MacBook Air Cracked in Two Minutes in Hacking Contest

MacBook Air, Miller

Months and years go into developing something new and innovative. But a mere two minutes can crack it all!

On Thursday, a man called Charlie Miller cracked Apple’s MacBook Air in just about two minutes time, at the CanSecWest security conference in Vancouver. This achievement thus makes Miller the proud winner of the ‘PWN 2 OWN’ hacking contest as he walks home with the very first of the three laptops offered as prize along with a whopping $10,000 in cash. If the name “Charlie Miller” rings a bell, then you aren’t wrong as he was the man who also first hacked Apple’s iPhone in 2007 and detected an Apple QuickTime flaw in Second Life that enabled hackers to steal Linden Dollars.

A Sony Vaio VGN-TZ37CN running Ubuntu 7.10, a Fujitsu U810 running Vista Ultimate SP1 and MacBook Air running OSX 10.5.2 are the laptops that were on offer. As the name suggests, the ‘PWN 2 OWN’ hacking contest invites hackers to come over and find a way to hack each of the above mentioned systems and read the contents of a file on them, with the help of a not-yet-revealed ‘0day’ attack.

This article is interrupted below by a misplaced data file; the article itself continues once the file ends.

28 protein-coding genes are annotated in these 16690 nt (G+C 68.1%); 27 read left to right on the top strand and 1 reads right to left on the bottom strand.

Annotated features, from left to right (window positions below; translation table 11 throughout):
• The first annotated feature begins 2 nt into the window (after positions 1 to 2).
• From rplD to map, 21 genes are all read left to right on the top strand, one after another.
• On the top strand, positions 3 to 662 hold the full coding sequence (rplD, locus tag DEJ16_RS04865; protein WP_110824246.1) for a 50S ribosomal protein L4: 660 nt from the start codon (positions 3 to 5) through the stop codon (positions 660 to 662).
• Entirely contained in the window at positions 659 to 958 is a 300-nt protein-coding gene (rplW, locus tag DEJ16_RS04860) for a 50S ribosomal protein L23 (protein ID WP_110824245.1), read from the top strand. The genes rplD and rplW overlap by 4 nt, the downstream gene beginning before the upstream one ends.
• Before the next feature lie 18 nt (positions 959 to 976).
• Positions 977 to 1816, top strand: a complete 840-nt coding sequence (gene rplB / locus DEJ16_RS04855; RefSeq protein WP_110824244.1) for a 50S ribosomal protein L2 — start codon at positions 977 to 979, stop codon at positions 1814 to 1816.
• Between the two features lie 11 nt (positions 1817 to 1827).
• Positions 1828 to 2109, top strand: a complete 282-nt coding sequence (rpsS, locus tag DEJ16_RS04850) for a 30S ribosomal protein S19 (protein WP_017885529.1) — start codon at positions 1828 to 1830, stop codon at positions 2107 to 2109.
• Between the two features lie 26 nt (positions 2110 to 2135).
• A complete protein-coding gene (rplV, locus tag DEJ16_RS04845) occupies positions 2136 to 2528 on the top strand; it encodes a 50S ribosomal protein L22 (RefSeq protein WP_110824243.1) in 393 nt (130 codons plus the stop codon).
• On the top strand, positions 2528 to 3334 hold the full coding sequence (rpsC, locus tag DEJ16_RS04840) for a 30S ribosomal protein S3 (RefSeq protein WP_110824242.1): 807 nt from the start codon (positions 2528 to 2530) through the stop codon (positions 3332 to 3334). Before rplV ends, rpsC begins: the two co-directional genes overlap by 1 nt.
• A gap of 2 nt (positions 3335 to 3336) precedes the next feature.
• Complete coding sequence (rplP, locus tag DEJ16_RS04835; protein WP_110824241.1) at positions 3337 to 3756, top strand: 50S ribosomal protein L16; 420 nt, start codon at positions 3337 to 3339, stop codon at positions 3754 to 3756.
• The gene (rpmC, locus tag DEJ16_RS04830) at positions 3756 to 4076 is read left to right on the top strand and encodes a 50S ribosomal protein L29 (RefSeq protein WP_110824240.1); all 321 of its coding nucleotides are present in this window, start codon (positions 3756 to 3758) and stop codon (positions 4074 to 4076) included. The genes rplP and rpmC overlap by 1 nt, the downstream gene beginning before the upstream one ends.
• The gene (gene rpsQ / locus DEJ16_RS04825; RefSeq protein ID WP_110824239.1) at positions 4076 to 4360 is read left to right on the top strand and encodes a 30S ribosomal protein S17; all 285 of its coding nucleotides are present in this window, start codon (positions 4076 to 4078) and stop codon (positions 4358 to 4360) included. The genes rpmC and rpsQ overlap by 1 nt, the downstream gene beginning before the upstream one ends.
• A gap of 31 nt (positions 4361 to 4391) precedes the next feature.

On the very first day of the contest, all the participants tried hacking the laptops over the network, however all their efforts went in vain. On day two, hackers directed show organizers into using the laptops to visit websites and open emails. That’s when Miller proved his edge over the rest and in around two minutes directed the organizers to visit a website that contained an exploit code, which was subsequently used to gain control of one of the three laptops, which turned out to be Apple’s MacBook Air.

Jubilations, celebrations and then Miller headed on his way to sign a non-disclosure agreement, which ensures that he does not discuss specifics of his exploit code until such time that show sponsor TippingPoint notifies the vendor, which is Apple in this case.

A TippingPoint DVLabs blog noted that the newly discovered ‘0day’ vulnerability in Safari was used to exploit the MacBook Air. Apparently, Miller could only take advantage of software pre-installed on the Mac, thus the flaw that he exploited must have been accessible, or perhaps inside Apple’s Safari browser.

The ninth annual CanSecWest conference took place at the Mariott Renaissance Harbourside hotel in downtown Vancouver, British Columbia.